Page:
OBJECTING TO A PROPOSED CELLTOWER
MAY HAVE BECOME MORE DIFFICULT
“Not In My Backyard” (“NIMBY”) is a statement,
frequently raised as an emotional war cry, by residential property owners in
opposition to a proposed use or other development of nearby property that is
viewed as having potential adverse effects on the value, use or quality of
enjoyment of the residential property. In recent years, a use or development,
which has become a frequent NIMBY target, is the wireless telecommunications
tower, commonly referred to as a “cell tower,” proposed to be located on or
nearby residentially-zoned property. However, a recent FCC Determination and
Federal District Court decision appear to have made a successful objection to a
proposed cell tower more difficult.
Since 1985, there has been a proliferation of
cell towers due primarily to a dramatic increase in the number of cell phone and
wireless subscribers in the U.S., and to the enactment of the Telecommunications
Act of 1996 (“TCA”) by the U.S. Congress.
• The CTIA-The
Wireless Association, the international association for the wireless
telecommunications industry, reports that the number of subscribers in the
United States increased from 340,213 cell phone subscribers in 1985 to more than
285.6 million wireless subscribers in 2009, which is approximately 91% of the
U.S. population. The early cellular telephone service has since been coupled
with PCS (Personal Communications Service) that utilizes digital technology to
provide data transmission, computer networking, wireless internet access and
other related features and services.
• The TCA
deregulated the telecommunications industry and encouraged competition among all
types of communications companies. As a result, the market has seen an influx
of new telecommunication providers.
Municipal Regulation and
Despite its deregulation of the
telecommunications industry, the TCA continues to allow local municipalities to
regulate the location of cell towers and antennae. Current municipal
regulations of telecommunications facilities are usually found in the
municipality’s zoning ordinance. The regulations generally encourage the
placement of antennae on existing structures, such as rooftops of existing
non-residential buildings and water tanks, or the co-location of antennae with
other antennae on existing towers, rather than on new cell towers. If an
existing structure is not available and a new tower is necessary, the
regulations generally encourage the location of the new tower in non-residential
While the TCA allows municipal regulation of
cell tower and antenna location, such regulation is not unrestricted. The TCA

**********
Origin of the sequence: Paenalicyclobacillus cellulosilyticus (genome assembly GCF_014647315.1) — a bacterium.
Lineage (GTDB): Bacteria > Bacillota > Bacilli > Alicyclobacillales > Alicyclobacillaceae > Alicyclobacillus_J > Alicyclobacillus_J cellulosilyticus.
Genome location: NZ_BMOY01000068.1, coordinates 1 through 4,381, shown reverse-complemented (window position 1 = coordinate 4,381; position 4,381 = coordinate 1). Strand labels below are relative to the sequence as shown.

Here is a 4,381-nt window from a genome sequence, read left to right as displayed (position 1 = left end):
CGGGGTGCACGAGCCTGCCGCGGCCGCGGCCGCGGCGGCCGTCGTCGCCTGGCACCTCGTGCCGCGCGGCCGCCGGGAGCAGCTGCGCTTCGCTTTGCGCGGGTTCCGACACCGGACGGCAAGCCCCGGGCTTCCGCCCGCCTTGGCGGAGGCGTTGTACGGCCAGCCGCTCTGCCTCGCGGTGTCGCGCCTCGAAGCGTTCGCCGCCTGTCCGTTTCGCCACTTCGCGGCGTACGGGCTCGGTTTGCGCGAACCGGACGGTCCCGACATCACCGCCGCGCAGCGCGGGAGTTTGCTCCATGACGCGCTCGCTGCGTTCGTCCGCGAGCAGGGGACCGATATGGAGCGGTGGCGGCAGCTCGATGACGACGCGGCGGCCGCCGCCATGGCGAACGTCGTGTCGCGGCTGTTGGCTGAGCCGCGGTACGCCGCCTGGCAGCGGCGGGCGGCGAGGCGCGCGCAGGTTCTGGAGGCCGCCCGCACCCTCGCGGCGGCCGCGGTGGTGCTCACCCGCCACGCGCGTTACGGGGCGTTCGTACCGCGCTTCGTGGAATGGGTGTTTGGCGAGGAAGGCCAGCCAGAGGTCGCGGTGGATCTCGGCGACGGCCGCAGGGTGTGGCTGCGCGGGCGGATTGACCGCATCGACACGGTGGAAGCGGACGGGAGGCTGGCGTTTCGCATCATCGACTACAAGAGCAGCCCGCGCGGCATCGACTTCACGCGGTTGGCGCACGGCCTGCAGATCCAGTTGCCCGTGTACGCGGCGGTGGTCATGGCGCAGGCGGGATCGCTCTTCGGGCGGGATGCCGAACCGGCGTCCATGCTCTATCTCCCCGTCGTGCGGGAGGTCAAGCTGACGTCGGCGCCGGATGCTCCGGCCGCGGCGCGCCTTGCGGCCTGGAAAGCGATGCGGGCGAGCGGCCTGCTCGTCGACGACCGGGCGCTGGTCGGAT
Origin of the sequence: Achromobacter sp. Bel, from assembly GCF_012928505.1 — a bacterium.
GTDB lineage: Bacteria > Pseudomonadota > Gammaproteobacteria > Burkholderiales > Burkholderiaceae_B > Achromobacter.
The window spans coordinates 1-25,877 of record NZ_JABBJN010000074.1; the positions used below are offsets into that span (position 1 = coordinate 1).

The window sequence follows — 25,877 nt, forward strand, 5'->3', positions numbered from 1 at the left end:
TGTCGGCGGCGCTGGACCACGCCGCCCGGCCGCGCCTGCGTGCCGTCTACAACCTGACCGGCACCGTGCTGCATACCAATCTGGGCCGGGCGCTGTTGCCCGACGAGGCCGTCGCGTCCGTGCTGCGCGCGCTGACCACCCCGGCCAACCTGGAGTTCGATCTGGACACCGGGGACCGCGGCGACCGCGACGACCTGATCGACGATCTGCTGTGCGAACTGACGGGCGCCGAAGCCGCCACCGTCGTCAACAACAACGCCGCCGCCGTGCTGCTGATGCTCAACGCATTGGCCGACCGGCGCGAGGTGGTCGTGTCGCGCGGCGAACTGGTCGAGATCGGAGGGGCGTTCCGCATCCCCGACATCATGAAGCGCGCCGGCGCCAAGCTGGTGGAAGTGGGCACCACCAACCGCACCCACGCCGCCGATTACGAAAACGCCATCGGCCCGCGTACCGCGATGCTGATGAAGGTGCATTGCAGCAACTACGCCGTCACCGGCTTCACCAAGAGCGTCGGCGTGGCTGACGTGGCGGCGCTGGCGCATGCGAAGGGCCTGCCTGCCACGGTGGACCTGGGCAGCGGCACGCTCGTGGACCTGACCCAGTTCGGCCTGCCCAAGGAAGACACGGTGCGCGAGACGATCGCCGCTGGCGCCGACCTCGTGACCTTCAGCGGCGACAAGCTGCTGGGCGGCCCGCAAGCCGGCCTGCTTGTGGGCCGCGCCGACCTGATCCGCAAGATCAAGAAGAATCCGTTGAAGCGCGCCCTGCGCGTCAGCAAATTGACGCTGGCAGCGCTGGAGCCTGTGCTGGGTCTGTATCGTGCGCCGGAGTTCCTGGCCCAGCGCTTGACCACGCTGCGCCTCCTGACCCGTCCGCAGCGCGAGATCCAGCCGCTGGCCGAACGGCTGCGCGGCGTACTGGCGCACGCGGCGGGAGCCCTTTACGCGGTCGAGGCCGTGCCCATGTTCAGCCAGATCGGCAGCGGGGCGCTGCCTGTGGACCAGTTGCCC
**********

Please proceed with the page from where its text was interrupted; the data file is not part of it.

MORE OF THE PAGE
provides that municipalities may not ban telecommunications facilities within
their boundaries. Specifically, the TCA provides, among other things, that the
municipality’s regulations or actions may not prohibit, or have the effect of
prohibiting, the provision of personal wireless services. If the TCA is
violated, an aggrieved telecommunications provider may file a civil action in
federal district court. If the action is successful, the usual remedy is a
court order directing the municipality to issue the necessary permits for the
proposed telecommunications facilities.
In order for a telecommunications provider to
demonstrate that the regulations or actions of a municipality violate the TCA by
prohibiting, or having the effect of prohibiting, the provision of personal
wireless services, the U.S. Court Appeals for the Third Circuit, whose
jurisdiction includes the federal district courts in Pennsylvania, has construed
the TCA as requiring the provider to demonstrate two things: (i) that a
significant gap in service available to remote users exists in the area that the
provider proposes to serve; and (ii) that the proposed manner to fill the gap
will be the least intrusive alternative, including a showing that provider has
made a good faith effort to identify and evaluate less intrusive alternatives
such as less sensitive sites, alternative system designs, alternative tower
designs, and placement of antennae on existing structures.1
The Third Circuit Court has further held that,
in order to demonstrate such “significant gap” in service, the provider is
required to show that the area it proposes to serve is not already served by
another provider. In other words, the relevant “significant gap” is determined
from the perspective of the remote user rather than from the perspective of the
particular provider. Accordingly, in denying an application for a proposed cell
tower, a municipality, as well as the objecting neighbors, have taken some